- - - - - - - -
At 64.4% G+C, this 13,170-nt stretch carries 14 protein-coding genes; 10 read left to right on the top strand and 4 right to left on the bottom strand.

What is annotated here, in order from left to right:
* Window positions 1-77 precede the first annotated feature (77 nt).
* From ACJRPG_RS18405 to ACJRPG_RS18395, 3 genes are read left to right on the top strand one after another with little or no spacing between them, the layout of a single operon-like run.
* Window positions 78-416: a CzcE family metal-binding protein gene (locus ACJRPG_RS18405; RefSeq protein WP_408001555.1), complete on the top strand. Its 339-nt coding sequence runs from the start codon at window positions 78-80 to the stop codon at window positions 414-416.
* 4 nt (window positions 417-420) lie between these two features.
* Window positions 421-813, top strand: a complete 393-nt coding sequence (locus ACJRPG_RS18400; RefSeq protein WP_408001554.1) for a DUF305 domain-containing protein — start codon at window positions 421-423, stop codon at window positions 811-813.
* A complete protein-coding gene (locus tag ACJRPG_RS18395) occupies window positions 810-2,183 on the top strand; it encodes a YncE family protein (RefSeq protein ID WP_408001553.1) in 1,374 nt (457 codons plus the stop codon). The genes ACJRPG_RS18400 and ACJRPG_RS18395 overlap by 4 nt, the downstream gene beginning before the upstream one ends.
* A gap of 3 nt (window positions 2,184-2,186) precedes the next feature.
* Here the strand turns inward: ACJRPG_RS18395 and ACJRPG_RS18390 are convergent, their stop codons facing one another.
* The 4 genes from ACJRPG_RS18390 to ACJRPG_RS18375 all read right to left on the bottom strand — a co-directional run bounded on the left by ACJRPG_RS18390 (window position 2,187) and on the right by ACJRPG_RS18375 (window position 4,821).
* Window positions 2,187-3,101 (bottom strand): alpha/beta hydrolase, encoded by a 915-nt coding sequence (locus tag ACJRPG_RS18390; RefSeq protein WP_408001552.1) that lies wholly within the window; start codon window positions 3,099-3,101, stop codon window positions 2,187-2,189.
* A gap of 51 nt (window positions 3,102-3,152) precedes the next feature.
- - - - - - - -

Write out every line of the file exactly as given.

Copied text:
At 64.4% G+C, this 13,170-nt stretch carries 14 protein-coding genes; 10 read left to right on the top strand and 4 right to left on the bottom strand.

What is annotated here, in order from left to right:
* Window positions 1-77 precede the first annotated feature (77 nt).
* From ACJRPG_RS18405 to ACJRPG_RS18395, 3 genes are read left to right on the top strand one after another with little or no spacing between them, the layout of a single operon-like run.
* Window positions 78-416: a CzcE family metal-binding protein gene (locus ACJRPG_RS18405; RefSeq protein WP_408001555.1), complete on the top strand. Its 339-nt coding sequence runs from the start codon at window positions 78-80 to the stop codon at window positions 414-416.
* 4 nt (window positions 417-420) lie between these two features.
* Window positions 421-813, top strand: a complete 393-nt coding sequence (locus ACJRPG_RS18400; RefSeq protein WP_408001554.1) for a DUF305 domain-containing protein — start codon at window positions 421-423, stop codon at window positions 811-813.
* A complete protein-coding gene (locus tag ACJRPG_RS18395) occupies window positions 810-2,183 on the top strand; it encodes a YncE family protein (RefSeq protein ID WP_408001553.1) in 1,374 nt (457 codons plus the stop codon). The genes ACJRPG_RS18400 and ACJRPG_RS18395 overlap by 4 nt, the downstream gene beginning before the upstream one ends.
* A gap of 3 nt (window positions 2,184-2,186) precedes the next feature.
* Here the strand turns inward: ACJRPG_RS18395 and ACJRPG_RS18390 are convergent, their stop codons facing one another.
* The 4 genes from ACJRPG_RS18390 to ACJRPG_RS18375 all read right to left on the bottom strand — a co-directional run bounded on the left by ACJRPG_RS18390 (window position 2,187) and on the right by ACJRPG_RS18375 (window position 4,821).
* Window positions 2,187-3,101 (bottom strand): alpha/beta hydrolase, encoded by a 915-nt coding sequence (locus tag ACJRPG_RS18390; RefSeq protein WP_408001552.1) that lies wholly within the window; start codon window positions 3,099-3,101, stop codon window positions 2,187-2,189.
* A gap of 51 nt (window positions 3,102-3,152) precedes the next feature.